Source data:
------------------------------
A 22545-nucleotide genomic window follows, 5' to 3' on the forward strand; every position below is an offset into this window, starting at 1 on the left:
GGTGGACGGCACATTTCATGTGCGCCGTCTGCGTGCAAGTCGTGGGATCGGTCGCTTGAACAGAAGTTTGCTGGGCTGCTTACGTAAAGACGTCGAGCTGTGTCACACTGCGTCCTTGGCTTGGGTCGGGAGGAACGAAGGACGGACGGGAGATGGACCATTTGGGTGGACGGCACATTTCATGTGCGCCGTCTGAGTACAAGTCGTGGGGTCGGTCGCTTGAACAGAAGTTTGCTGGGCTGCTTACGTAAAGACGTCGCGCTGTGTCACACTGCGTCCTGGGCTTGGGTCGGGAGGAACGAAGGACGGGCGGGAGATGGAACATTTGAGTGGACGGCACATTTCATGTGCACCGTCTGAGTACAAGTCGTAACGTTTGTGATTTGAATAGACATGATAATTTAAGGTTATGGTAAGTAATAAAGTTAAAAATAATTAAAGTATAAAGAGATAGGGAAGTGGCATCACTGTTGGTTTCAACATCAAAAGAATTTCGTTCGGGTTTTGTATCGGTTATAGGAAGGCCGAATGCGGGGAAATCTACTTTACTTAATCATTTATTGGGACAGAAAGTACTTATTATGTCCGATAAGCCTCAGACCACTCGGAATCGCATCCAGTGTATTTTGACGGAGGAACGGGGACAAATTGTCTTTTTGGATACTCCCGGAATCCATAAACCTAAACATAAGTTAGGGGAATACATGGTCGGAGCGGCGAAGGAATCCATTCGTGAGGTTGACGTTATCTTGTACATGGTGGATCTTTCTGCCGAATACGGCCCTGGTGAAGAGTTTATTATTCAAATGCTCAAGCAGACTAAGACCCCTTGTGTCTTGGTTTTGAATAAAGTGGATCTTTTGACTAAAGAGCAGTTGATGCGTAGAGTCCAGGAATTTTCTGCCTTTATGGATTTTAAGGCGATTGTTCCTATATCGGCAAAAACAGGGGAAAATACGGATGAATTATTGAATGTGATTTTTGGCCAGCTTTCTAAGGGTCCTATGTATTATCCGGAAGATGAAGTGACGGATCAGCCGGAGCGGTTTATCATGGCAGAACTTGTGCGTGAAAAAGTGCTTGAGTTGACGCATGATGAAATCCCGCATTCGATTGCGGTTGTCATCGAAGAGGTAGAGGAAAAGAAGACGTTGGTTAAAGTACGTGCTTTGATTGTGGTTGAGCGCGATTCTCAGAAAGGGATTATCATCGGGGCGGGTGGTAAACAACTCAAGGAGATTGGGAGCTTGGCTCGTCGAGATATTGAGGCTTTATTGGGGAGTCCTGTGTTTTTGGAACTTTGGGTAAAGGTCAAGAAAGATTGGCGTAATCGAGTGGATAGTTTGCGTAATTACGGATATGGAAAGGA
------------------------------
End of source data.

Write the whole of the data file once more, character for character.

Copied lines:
A 22545-nucleotide genomic window follows, 5' to 3' on the forward strand; every position below is an offset into this window, starting at 1 on the left:
GGTGGACGGCACATTTCATGTGCGCCGTCTGCGTGCAAGTCGTGGGATCGGTCGCTTGAACAGAAGTTTGCTGGGCTGCTTACGTAAAGACGTCGAGCTGTGTCACACTGCGTCCTTGGCTTGGGTCGGGAGGAACGAAGGACGGACGGGAGATGGACCATTTGGGTGGACGGCACATTTCATGTGCGCCGTCTGAGTACAAGTCGTGGGGTCGGTCGCTTGAACAGAAGTTTGCTGGGCTGCTTACGTAAAGACGTCGCGCTGTGTCACACTGCGTCCTGGGCTTGGGTCGGGAGGAACGAAGGACGGGCGGGAGATGGAACATTTGAGTGGACGGCACATTTCATGTGCACCGTCTGAGTACAAGTCGTAACGTTTGTGATTTGAATAGACATGATAATTTAAGGTTATGGTAAGTAATAAAGTTAAAAATAATTAAAGTATAAAGAGATAGGGAAGTGGCATCACTGTTGGTTTCAACATCAAAAGAATTTCGTTCGGGTTTTGTATCGGTTATAGGAAGGCCGAATGCGGGGAAATCTACTTTACTTAATCATTTATTGGGACAGAAAGTACTTATTATGTCCGATAAGCCTCAGACCACTCGGAATCGCATCCAGTGTATTTTGACGGAGGAACGGGGACAAATTGTCTTTTTGGATACTCCCGGAATCCATAAACCTAAACATAAGTTAGGGGAATACATGGTCGGAGCGGCGAAGGAATCCATTCGTGAGGTTGACGTTATCTTGTACATGGTGGATCTTTCTGCCGAATACGGCCCTGGTGAAGAGTTTATTATTCAAATGCTCAAGCAGACTAAGACCCCTTGTGTCTTGGTTTTGAATAAAGTGGATCTTTTGACTAAAGAGCAGTTGATGCGTAGAGTCCAGGAATTTTCTGCCTTTATGGATTTTAAGGCGATTGTTCCTATATCGGCAAAAACAGGGGAAAATACGGATGAATTATTGAATGTGATTTTTGGCCAGCTTTCTAAGGGTCCTATGTATTATCCGGAAGATGAAGTGACGGATCAGCCGGAGCGGTTTATCATGGCAGAACTTGTGCGTGAAAAAGTGCTTGAGTTGACGCATGATGAAATCCCGCATTCGATTGCGGTTGTCATCGAAGAGGTAGAGGAAAAGAAGACGTTGGTTAAAGTACGTGCTTTGATTGTGGTTGAGCGCGATTCTCAGAAAGGGATTATCATCGGGGCGGGTGGTAAACAACTCAAGGAGATTGGGAGCTTGGCTCGTCGAGATATTGAGGCTTTATTGGGGAGTCCTGTGTTTTTGGAACTTTGGGTAAAGGTCAAGAAAGATTGGCGTAATCGAGTGGATAGTTTGCGTAATTACGGATATGGAAAGGA